Thursday, April 26, 2018

Miami's Residents Now Factor Climate Change Into Housing Costs

It's been known for some time, at least 35 years, that South Florida will be 'ground zero' when the rising seas from climate change begin to have their most serious impact. Indeed, the image produced giving a U.S. Geological survey map - with projected inundations by 2035, was actually published first in a Science Encyclopedia from 1981.

More recently, it's come to the attention of those who live in Miami or Miami -Dade (the greater metro area) that some areas flood during heavy rainfall and even on sunny days - when high tides known as "king tides" can swell the sea.

In fact, a 2016 study in the journal Ocean and Coastal Management found that the frequency of flooding increased significantly in Miami Beach between 2003 and 2016, with rain-induced events jumping 33 percent and tide-induced events soaring more than 400 percent.

How are tide-induced events generated and how are they connected to climate change? An examination of the diagram below can help which serves to illustrate tidal effects at Barbados:

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It is not too difficult to see that the Moon would exert a pull, say  with force F1,   on the near point -  call it A on the Earth. By the same token, point B on the opposite side from A would be pulled  (say  with force F2) )nearer to the Moon than the water above it, thereby inducing a high tide at point B as well. In other words, two separate pulls, with F1 > F2,  resulting in two high tides at locations A  and B.  In this context one can appreciate the concept of differential gravitational pull.

Now, a "king tide" is the common term given to high ("spring") tides which occur when the Moon is at its closest position ("perigee") relative to the Earth.  The difference in distance works out to about 50,000 km or 30,000 miles.  That difference is enough to  generate a significant differential gravitational tidal pull at high tide - when the alignment is as shown.

In a normal situation such tides wouldn't constitute a flooding threat other than when the configuration occurs during a storm, e.g. hurricane. But to have it occur even on sunny days shows some other factor at work - and that other factor is incipient rising seas from climate change.  In effect, the sea level rise - even though it may only be measured in inches - is ample to flood the streets of Miami on sunny days if there is also a king tide on those days.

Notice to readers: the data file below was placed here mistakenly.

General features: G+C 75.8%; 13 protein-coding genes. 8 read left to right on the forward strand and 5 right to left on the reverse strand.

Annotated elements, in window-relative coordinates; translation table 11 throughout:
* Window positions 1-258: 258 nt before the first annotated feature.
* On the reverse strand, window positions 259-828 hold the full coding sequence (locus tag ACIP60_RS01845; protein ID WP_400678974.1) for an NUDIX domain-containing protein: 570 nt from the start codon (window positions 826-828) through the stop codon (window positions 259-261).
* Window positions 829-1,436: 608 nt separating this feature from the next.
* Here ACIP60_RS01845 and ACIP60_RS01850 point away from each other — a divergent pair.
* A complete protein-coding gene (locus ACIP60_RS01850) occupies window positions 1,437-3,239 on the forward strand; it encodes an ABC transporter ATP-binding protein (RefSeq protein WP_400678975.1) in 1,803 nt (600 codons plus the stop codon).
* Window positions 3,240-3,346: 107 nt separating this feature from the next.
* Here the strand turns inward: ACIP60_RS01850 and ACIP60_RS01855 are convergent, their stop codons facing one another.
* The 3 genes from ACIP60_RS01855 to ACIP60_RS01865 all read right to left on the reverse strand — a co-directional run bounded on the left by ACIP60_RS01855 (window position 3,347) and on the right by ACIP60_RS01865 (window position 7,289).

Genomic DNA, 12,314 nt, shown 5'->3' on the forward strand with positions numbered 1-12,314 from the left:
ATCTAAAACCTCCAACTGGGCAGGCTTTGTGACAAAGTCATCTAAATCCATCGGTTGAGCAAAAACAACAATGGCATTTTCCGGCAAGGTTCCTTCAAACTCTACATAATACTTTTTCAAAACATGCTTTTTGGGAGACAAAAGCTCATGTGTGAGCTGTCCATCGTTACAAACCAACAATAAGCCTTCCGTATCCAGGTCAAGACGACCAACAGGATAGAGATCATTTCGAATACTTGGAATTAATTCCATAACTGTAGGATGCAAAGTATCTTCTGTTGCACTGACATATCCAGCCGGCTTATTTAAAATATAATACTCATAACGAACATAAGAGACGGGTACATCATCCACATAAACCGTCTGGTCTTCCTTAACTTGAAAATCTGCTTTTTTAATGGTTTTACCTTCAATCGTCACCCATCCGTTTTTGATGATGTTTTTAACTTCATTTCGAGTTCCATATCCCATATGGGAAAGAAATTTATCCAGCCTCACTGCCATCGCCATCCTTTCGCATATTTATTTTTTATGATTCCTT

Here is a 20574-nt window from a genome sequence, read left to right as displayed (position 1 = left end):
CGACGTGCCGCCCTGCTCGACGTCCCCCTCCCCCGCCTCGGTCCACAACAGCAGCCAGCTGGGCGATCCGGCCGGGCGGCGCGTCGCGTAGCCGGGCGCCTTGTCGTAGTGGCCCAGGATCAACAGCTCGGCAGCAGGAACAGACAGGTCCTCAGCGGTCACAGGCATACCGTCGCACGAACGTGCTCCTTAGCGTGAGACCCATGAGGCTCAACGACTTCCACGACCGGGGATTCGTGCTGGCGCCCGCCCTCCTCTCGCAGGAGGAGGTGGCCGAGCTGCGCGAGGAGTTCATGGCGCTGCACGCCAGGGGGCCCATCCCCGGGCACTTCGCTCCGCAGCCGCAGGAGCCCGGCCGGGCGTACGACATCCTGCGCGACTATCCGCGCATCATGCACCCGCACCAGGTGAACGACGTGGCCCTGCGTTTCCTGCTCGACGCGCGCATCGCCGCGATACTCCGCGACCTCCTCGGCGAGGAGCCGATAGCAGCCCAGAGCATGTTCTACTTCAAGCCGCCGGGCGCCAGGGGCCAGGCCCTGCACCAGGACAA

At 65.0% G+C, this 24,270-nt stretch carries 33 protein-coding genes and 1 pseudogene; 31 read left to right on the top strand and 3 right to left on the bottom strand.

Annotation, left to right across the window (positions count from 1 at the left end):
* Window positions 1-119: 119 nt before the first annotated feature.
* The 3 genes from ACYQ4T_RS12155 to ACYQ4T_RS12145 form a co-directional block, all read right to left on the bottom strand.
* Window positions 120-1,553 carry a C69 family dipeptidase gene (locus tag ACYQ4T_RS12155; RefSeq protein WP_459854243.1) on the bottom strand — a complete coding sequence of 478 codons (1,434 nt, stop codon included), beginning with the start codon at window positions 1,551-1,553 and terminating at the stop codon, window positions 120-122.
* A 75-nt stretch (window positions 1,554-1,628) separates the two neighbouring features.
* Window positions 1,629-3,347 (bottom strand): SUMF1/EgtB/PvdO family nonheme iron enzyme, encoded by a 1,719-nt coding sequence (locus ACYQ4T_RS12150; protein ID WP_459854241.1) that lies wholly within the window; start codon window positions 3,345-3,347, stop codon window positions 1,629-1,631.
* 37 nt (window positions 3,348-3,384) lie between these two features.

That may still sound somewhat sketchy except now we have evidence from Miami property values that the rising seas from climate change  is factoring into realty assessments. Research published last Friday in the journal Environmental Research Letters  and reported in the WSJ (April 21-22, p. A3) shows that "single family homes in Miami Dade County are rising in value more slowly near sea level than at higher elevations."

Why is this? Well, it's entering into buyer considerations of possible "more frequent minor flooding in the short term and the challenge of reselling properties that  decades from now could be submerged. (Again, refer to the projected U.S. Geological survey map).''  The map of the Miami area showing effect of elevation on rate of price appreciation is shown below:
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Where the more contrast colored purple section refers to greater effect on rate of appreciation.  The incredible conclusion of Harvard real estat4e professor (and author of the paper) Jesse Keenan, is that ordinary home owners are already factoring future sea level rise into their calculations.

 Reinforcing Keenan's work, the WSJ (ibid.) cites another new paper from researchers at the University of Colorado-Boulder and Pennsylvania State University. This paper "shows the trend in Miami is playing out across the country, with homes vulnerable to rising sea levels now selling at a 7 percent discount compared to similar but less expensive properties.".  In addition the paper "shows that the size of coastal discount has grown over time".  The same thing appears to be happening in Barbados, especially as hotels, beach houses now start to discount their rates after obvious sea level increase has eroded their once extensive beach fronts.

In the case of Miami it's an obvious testing ground for the vulnerability of housing markets to sea level rise- climate change because its elevation "is as little as 1 foot above sea level".

The WSJ cites one particular Miami native (Joel Fabelo) whose previous waterfront home "increasingly flooded in the final five days they lived there" - and "a half a dozen times each year when tides were especially high, water rose over the sea wall leaving mullets swimming on the lawn."

Are Miami's home owners loopy?  Are they too susceptible to global warming "blurtations"? Nope, they have their heads screwed on straight and they know what they know - and what they see with their own eyes. Moreover, like  nearly all the reinsurance companies (e.g.  Munich Re) they have climate change factored into their tables, costs, plans.  They better, because they will be ground zero as the planet's sea level continues its inexorable rise owing to melting ice caps, and the Greenland ice sheet.

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